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Aviation Accident

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NTSB Identification: ERA16FA108
14 CFR Part 91: General Aviation
Accident occurred Thursday, February 18, 2016 in Marshville, NC
Probable Cause Approval Date: 01/09/2018
Aircraft: BEECH A36, registration: N61WB
Injuries: 1 Fatal.

NTSB investigators either traveled in support of this investigation or conducted a significant amount of investigative work without any travel, and used data obtained from various sources to prepare this aircraft accident report.

The airline transport pilot departed on the instrument flight rules cross-country flight in night visual meteorological conditions with about 45 gallons of fuel, which, based on fuel burn rates, was sufficient for about 3 hours of flight. About 3 hours after departure and 50 miles from the destination airport, the pilot told air traffic control he was having engine problems and requested a vector to the nearest airport. A witness near the accident site heard the airplane descending and described the sound of an engine being re-started several times. The airplane came to rest in wooded terrain. Postaccident examination revealed the wing bladder tanks were intact, and no visible fuel was observed in either tank. When the wings were removed, a total of less than 2 quarts of fuel was drained from both the left and right fuel tanks. Examination of the airplane and engine revealed no pre-accident mechanical deficiencies that would have precluded normal operation. The pilot was aware that the left and right fuel tank bladders were bulging prior to the accident flight. The bulging fuel bladders may have resulted in erroneous fuel quantity readings during the flight. Given the absence of fuel in the airplane's fuel tanks and the length of flight that corresponded to the fuel available, the pilot likely departed without sufficient fuel to complete the flight to the intended destination and the loss of engine power was likely the result of fuel exhaustion.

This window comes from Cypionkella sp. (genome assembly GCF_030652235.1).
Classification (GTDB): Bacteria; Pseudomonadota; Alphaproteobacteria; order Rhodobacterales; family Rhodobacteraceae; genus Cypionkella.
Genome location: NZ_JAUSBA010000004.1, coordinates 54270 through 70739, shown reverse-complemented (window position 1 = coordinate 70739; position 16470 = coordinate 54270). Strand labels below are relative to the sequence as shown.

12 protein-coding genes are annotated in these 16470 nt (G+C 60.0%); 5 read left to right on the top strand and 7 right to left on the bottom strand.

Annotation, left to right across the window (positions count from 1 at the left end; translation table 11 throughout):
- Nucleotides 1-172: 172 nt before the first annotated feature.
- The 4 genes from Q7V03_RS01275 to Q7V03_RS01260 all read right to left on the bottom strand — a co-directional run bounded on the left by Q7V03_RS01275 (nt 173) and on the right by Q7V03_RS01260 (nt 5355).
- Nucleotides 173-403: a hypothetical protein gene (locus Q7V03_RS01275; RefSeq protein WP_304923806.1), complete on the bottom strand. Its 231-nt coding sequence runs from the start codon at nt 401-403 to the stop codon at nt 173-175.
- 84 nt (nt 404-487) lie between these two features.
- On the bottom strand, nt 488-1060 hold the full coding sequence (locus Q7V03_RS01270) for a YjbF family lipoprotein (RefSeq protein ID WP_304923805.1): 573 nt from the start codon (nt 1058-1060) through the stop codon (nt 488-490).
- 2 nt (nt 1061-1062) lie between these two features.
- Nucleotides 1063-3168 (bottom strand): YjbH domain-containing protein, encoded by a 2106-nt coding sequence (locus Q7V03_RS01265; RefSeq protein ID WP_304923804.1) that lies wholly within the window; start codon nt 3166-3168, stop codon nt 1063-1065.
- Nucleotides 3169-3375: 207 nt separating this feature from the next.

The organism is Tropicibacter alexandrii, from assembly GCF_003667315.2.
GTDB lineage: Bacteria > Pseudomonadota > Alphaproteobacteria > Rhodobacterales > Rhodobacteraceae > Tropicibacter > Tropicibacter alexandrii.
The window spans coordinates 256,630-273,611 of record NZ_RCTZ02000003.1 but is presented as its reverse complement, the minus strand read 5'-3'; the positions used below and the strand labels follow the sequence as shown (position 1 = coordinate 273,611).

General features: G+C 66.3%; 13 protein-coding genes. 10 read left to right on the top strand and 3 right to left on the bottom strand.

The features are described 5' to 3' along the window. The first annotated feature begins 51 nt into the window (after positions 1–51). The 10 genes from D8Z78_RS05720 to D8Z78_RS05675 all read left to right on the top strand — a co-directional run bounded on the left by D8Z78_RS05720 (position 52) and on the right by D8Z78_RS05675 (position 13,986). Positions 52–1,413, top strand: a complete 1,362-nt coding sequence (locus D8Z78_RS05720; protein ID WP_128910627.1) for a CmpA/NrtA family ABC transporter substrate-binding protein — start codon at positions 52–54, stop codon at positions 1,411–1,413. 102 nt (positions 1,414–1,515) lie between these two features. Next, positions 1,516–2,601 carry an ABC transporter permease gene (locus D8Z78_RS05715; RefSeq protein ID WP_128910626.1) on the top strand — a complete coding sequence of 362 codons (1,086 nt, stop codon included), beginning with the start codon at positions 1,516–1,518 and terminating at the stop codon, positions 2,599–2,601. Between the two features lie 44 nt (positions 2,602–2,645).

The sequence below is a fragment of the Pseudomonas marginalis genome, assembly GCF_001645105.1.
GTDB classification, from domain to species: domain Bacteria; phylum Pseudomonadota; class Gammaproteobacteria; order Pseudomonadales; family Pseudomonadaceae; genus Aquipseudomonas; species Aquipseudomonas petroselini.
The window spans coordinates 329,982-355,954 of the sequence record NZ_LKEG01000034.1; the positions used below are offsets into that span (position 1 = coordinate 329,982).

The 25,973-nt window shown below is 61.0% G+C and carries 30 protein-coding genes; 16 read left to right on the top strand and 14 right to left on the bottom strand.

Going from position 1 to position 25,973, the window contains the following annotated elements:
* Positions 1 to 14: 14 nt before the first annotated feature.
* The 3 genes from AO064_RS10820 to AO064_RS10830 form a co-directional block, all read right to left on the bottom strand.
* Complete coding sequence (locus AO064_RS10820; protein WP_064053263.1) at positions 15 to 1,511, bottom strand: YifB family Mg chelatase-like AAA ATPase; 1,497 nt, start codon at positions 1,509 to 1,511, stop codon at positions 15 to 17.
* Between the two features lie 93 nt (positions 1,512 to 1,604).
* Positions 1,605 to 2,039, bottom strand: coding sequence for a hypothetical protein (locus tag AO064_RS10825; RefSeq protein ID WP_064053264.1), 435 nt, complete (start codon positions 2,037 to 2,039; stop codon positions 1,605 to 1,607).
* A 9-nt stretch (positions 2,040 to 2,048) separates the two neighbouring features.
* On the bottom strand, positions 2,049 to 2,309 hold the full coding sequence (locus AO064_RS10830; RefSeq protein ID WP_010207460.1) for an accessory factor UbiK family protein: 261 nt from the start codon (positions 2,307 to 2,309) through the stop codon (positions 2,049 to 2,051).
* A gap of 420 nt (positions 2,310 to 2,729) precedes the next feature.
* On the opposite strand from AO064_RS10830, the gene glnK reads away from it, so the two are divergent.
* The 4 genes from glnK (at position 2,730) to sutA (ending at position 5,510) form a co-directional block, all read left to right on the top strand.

The pilot was found deceased, slumped over in the left seat, still wearing his lap belt. Although the airplane was equipped with a single shoulder harness (across the left shoulder), it was not secured to the lap belt at the time of the accident. The pilot's failure to have properly secured the shoulder harness at the time of the accident likely contributed to the severity of his injuries. Examination of the pilot's seatbelt and shoulder harness assembly revealed that the seat belt shoulder harness attachment post elastic grommet was not installed, nor was it found in the wreckage. When manually assembled, the shoulder harness attachment buckle would not seat securely to the seatbelt attachment post.

The National Transportation Safety Board determines the probable cause(s) of this accident as follows:
  • The pilot's improper preflight fuel planning, which resulted in a total loss of engine power due to fuel exhaustion. Contributing to the severity of the pilot's injuries was his failure to have a properly secured shoulder harness at the time of the accident.